Black spot disease is one of the most serious diseases in Asian pear cultivation, with the commercial cultivar Nijisseiki being susceptible. Ethylene is known to play major roles in regulating plant defense responses against various pathogens. We investigated the relationship between ethylene synthesis and black spot disease in ‘Nijisseiki’ pear leaves by treatment with an analog of ethylene and 1-methylcyclopropene (1-MCP), an inhibitor of ethylene action. Interestingly, both treatments enhanced black spot disease symptoms. Both treatments also increased ethylene production in accordance with disease symptoms through altered gene expression of ethylene biosynthetic enzymes, especially 1-aminocyclopropane-1-carboxylate (ACC) synthase genes (PpACS3 and 4). Chemical names used: 1-methylcyclopropene (1-MCP), 1-aminocyclopropane-1-carboxylate (ACC).
Akihiro Itai, Takaaki Igori, Naoko Fujita, Mayumi Egusa, Motoichiro Kodama, and Hideki Murayama
Ryutaro Tao, Hisayo Yamane, Akira Sugiura, Hideki Murayama, Hidenori Sassa, and Hitoshi Mori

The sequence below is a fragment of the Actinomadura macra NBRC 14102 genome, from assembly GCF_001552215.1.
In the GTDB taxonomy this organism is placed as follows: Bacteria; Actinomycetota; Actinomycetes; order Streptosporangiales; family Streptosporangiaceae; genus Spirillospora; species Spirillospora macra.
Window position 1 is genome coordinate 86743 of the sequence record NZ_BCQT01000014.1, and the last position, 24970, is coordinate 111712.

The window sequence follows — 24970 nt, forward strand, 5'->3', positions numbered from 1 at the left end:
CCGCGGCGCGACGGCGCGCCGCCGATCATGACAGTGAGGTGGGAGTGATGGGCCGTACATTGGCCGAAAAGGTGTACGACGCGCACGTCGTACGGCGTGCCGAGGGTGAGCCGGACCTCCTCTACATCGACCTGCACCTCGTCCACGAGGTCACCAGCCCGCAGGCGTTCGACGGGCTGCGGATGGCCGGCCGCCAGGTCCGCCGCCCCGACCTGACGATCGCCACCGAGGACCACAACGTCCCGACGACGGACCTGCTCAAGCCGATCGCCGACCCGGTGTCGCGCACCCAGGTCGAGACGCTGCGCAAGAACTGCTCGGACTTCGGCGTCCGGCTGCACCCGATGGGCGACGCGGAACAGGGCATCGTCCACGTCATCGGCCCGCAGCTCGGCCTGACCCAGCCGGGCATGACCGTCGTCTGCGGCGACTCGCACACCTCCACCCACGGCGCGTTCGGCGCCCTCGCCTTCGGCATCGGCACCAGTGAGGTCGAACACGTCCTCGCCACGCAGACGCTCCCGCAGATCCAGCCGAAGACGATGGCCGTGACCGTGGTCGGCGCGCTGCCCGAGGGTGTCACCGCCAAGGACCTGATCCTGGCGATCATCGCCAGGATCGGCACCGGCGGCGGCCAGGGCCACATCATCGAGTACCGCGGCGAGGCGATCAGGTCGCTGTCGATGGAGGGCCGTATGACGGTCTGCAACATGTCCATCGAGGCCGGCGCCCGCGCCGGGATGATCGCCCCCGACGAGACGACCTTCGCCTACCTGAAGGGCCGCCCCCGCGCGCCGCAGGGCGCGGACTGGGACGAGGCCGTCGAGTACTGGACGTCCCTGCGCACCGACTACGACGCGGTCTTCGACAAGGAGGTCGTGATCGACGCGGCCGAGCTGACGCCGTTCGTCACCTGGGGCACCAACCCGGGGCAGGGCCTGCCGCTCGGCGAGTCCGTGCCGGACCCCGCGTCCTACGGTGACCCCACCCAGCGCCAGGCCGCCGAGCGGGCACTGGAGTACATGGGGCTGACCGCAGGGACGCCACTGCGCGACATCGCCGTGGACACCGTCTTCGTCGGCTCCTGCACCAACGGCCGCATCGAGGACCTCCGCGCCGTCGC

This report identifies S-RNases of sweet cherry (Prunus avium L.) and presents information about cDNA sequences encoding the S-RNases, which leads to the development of a molecular typing system for S-alleles in this fruit tree species. Stylar proteins of sweet cherry were surveyed by two dimensional polyaclylamide gel electrophoresis (2D-PAGE) to identify S-proteins associated with gametophytic self-incompatibility. Glycoprotein spots linked to S-alleles were found in a group of proteins which had Mr and pI similar to those of other rosaceous S-RNases. These glycoproteins were present at highest concentration in the upper segment of the mature style and shared immunological characteristics and N-terminal sequences with those of S-RNases of other plant species. cDNAs encoding these glycoproteins were cloned based on the N-terminal sequences. Genomic DNA and RNA blot analyses and deduced amino acid sequences indicated that the cDNAs encode S-RNases; thus the S-proteins identified by 2D-PAGE are S-RNases. Although S1 to S6-alleles of sweet cherry cultivars could be distinguished from each other with the genomic DNA blot analysis, a much simpler method of PCR-based typing system was developed for the six S-alleles based on the DNA sequence data obtained from the cDNAs encoding S-RNases.